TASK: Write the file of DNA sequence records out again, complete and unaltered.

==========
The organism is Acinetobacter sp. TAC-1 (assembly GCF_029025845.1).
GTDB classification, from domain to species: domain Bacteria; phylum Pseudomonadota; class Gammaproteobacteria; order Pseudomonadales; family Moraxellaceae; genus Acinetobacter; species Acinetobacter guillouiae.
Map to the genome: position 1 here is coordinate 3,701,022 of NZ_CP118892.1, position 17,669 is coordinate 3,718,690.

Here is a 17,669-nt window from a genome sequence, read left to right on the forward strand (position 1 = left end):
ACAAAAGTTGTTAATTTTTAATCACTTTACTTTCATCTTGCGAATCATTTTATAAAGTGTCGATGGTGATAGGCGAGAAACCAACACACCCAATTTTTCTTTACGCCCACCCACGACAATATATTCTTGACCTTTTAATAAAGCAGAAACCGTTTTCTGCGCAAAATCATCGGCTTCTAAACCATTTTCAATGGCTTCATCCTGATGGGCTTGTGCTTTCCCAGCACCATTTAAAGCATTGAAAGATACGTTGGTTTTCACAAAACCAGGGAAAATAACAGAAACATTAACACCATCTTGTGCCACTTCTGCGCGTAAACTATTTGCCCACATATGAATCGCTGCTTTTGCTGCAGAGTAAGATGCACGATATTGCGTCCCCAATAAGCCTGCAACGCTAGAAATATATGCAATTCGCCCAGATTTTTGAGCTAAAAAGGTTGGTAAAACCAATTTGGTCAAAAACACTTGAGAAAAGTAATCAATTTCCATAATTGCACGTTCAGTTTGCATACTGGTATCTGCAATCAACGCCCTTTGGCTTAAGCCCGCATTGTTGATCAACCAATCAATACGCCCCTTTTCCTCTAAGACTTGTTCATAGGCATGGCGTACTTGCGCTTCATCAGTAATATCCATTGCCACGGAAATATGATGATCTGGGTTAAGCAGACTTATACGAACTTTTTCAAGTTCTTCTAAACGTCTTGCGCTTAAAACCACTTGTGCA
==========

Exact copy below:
The organism is Acinetobacter sp. TAC-1 (assembly GCF_029025845.1).
GTDB classification, from domain to species: domain Bacteria; phylum Pseudomonadota; class Gammaproteobacteria; order Pseudomonadales; family Moraxellaceae; genus Acinetobacter; species Acinetobacter guillouiae.
Map to the genome: position 1 here is coordinate 3,701,022 of NZ_CP118892.1, position 17,669 is coordinate 3,718,690.

Here is a 17,669-nt window from a genome sequence, read left to right on the forward strand (position 1 = left end):
ACAAAAGTTGTTAATTTTTAATCACTTTACTTTCATCTTGCGAATCATTTTATAAAGTGTCGATGGTGATAGGCGAGAAACCAACACACCCAATTTTTCTTTACGCCCACCCACGACAATATATTCTTGACCTTTTAATAAAGCAGAAACCGTTTTCTGCGCAAAATCATCGGCTTCTAAACCATTTTCAATGGCTTCATCCTGATGGGCTTGTGCTTTCCCAGCACCATTTAAAGCATTGAAAGATACGTTGGTTTTCACAAAACCAGGGAAAATAACAGAAACATTAACACCATCTTGTGCCACTTCTGCGCGTAAACTATTTGCCCACATATGAATCGCTGCTTTTGCTGCAGAGTAAGATGCACGATATTGCGTCCCCAATAAGCCTGCAACGCTAGAAATATATGCAATTCGCCCAGATTTTTGAGCTAAAAAGGTTGGTAAAACCAATTTGGTCAAAAACACTTGAGAAAAGTAATCAATTTCCATAATTGCACGTTCAGTTTGCATACTGGTATCTGCAATCAACGCCCTTTGGCTTAAGCCCGCATTGTTGATCAACCAATCAATACGCCCCTTTTCCTCTAAGACTTGTTCATAGGCATGGCGTACTTGCGCTTCATCAGTAATATCCATTGCCACGGAAATATGATGATCTGGGTTAAGCAGACTTATACGAACTTTTTCAAGTTCTTCTAAACGTCTTGCGCTTAAAACCACTTGTGCA